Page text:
For the 16 to 18 day incubation period the female rook covers the eggs unless she has to briefly leave the nest, in which case the male takes over this duty. After hatching, the female tends to the young exclusively while the male delivers food. This continues for approximately the first ten days until the young become more self-sufficient, at which point the female joins the male in food gathering. At around 32 to 33 days old the young rooks fledge and leave the nest, but roost in nearby trees to remain close to the parents. The young continue their relationship with the parents for several weeks until they become fully independent. Even after reaching full maturity and independence, rooks generally remain members of their original rookery.

Parental Investment: altricial ; male parental care ; female parental care ; pre-fertilization (Provisioning, Protecting: Female); pre-hatching/birth (Provisioning: Male, Female, Protecting: Male, Female); pre-weaning/fledging (Provisioning: Male, Protecting: Male, Female); pre-independence (Provisioning: Male, Female, Protecting: Male, Female); extended period of juvenile learning

  • Green, P. 1982. Bigamy in the rook Corvus frugilegus. The British Ornithologists’ Union, 82: 193-196.
  • Kasprzykowski, Z. 2007. Reproduction of the rook, Corvus frugilegus in relation to the colony size and foraging habitats. Folia Zool, 56/2: 186–193.
  • Madge, S., H. Burn. 1994. Crows and Jays. Princeton, NJ: Princeton University Press.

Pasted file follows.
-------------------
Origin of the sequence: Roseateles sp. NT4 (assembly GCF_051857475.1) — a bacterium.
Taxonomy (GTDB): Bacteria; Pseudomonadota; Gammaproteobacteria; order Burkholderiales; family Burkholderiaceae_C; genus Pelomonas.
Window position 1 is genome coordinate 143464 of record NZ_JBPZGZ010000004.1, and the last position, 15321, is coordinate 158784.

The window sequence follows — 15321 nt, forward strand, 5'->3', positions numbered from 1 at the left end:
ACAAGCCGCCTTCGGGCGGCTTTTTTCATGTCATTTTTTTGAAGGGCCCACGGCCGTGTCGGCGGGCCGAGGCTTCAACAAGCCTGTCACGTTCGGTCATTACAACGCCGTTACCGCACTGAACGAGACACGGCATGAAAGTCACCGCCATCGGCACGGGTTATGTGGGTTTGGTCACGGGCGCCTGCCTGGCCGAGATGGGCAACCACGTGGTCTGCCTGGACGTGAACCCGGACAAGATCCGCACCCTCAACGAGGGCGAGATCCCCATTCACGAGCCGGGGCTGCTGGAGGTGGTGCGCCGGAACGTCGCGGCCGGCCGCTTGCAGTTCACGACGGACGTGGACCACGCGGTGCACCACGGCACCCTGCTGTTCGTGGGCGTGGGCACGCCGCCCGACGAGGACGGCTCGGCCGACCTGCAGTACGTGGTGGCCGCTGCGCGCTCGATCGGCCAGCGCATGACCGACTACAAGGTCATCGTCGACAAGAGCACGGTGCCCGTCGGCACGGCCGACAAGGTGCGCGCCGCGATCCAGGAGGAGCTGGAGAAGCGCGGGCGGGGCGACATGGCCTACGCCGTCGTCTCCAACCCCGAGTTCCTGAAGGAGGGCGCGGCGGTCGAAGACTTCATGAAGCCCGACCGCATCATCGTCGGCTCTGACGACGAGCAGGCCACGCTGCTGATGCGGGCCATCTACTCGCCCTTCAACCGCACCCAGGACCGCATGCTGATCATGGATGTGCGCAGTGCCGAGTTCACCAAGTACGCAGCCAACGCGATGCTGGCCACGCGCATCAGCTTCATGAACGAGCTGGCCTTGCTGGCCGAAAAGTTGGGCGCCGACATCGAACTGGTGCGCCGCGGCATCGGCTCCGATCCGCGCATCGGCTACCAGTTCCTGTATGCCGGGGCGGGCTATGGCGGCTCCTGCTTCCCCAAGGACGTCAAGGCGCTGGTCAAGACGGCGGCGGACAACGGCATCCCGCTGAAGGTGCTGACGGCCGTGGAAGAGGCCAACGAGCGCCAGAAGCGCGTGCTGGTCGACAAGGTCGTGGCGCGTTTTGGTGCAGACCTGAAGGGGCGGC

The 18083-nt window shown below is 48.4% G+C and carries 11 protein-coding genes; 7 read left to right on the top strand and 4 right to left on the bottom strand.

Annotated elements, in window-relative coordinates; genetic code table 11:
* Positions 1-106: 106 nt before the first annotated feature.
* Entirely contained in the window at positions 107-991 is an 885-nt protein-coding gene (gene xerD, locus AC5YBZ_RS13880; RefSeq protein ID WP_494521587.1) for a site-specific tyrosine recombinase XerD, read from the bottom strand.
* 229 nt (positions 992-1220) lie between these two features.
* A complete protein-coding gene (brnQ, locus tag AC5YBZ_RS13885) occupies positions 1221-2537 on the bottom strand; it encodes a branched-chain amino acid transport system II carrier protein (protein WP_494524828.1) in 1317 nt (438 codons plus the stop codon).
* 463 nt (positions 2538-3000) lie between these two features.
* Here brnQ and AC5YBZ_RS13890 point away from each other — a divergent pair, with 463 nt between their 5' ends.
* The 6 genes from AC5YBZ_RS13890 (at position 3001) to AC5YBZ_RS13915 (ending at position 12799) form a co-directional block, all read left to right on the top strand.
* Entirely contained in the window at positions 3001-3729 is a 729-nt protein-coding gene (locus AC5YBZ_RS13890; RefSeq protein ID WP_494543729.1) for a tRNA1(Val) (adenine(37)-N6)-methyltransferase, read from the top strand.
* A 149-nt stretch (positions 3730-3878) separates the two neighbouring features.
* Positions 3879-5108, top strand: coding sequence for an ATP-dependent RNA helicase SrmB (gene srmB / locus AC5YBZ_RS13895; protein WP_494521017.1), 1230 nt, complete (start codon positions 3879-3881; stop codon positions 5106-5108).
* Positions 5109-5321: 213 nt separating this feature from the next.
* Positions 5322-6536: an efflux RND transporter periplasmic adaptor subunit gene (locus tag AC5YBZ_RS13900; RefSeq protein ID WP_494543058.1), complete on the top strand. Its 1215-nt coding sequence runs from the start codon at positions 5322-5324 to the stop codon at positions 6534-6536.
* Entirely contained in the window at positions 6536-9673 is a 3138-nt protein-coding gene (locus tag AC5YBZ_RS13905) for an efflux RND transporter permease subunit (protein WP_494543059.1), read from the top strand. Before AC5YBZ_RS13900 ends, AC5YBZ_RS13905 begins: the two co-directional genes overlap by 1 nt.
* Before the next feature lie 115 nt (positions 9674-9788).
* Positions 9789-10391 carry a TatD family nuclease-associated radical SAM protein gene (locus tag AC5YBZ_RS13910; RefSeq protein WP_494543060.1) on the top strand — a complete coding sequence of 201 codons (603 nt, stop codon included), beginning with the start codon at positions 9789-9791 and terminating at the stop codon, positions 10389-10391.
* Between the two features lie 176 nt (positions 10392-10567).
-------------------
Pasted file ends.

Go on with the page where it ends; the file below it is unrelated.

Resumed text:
• Roskaft, E., Y. Espmark. 1982. Vocal communication by the rook Corvus frugilegus during the breeding season. Ornis Scandinavica, 13/1: 38-46.
  • Røskaft, E. 1983. Male promiscuity and female adultery by the rook Corvus frugilegus. Ornis Scandinavica, 14/3: 175-179.
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Molecular Biology and Genetics

Molecular Biology

Barcode data: Corvus frugilegus

The following is a representative barcode sequence, the centroid of all available sequences for this species.


There are 18 barcode sequences available from BOLD and GenBank.

Below is a sequence of the barcode region Cytochrome oxidase subunit 1 (COI or COX1) from a member of the species.

See the BOLD taxonomy browser for more complete information about this specimen and other sequences.

AACCGATGACTATTCTCAACTAACCACAAAGACATTGGCACTCTGTACCTAATCTTCGGAGCATGAGCCGGAATAGTAGGTACCGCCCTAAGCCTCCTCATCCGAGCAGAACTAGGCCAACCAGGTGCTCTGCTAGGAGAC---GACCAAATCTACAATGTAATCGTTACAGCCCATGCTTTCGTCATAATTTTCTTTATAGTAATGCCAATCATAATCGGAGGATTTGGAAACTGACTAGTTCCTCTAATAATTGGTGCCCCAGATATAGCATTCCCACGAATAAACAACATAAGCTTCTGACTCCTCCCACCCTCATTCCTCCTCCTTCTAGCTTCTTCAACAGTAGAGGCAGGAGCAGGAACAGGATGAACTGTGTACCCACCACTAGCTGGTAACCTAGCTCATGCTGGAGCCTCAGTCGACCTAGCCATCTTCTCACTTCACCTAGCAGGTATTTCCTCCATCCTAGGGGCAATTAACTTCATTACCACAGCAATCAACATGAAACCTCCAGCCCTATCACAATACCAAACCCCTCTGTTCGTATGATCCGTACTAATTACCGCAGTACTACTCCTTCTCTCTCTACCCGTACTTGCTGCAGGAATCACTATGCTCCTAACAGACCGAAACCTCAATACCACATTCTTTGATCCAGCCGGAGGAGGAGATCCAGTACTATACCAACATCTATTCTGATTCTTCGGACACCCAGAAGTTTATATCCTAATCCTACCAGGATTCGGCATCATCTCTCATGTAGTAGCATACTACGCAGGAAAAAAAGAACCATTTGGCTACATAGGAATAGTATGAGCTATGCTATCCATTGGGTTCCTAGGTTTCATCGTTTGAGCACACCACATGTTTACAGTCGGAATGGACGTAGACACTCGAG
-- end --

Download FASTA File

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Statistics of barcoding coverage: Corvus frugilegus

Barcode of Life Data Systems (BOLDS) Stats
Public Records: 20
Specimens with Barcodes: 23
Species With Barcodes: 1
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Conservation

Conservation Status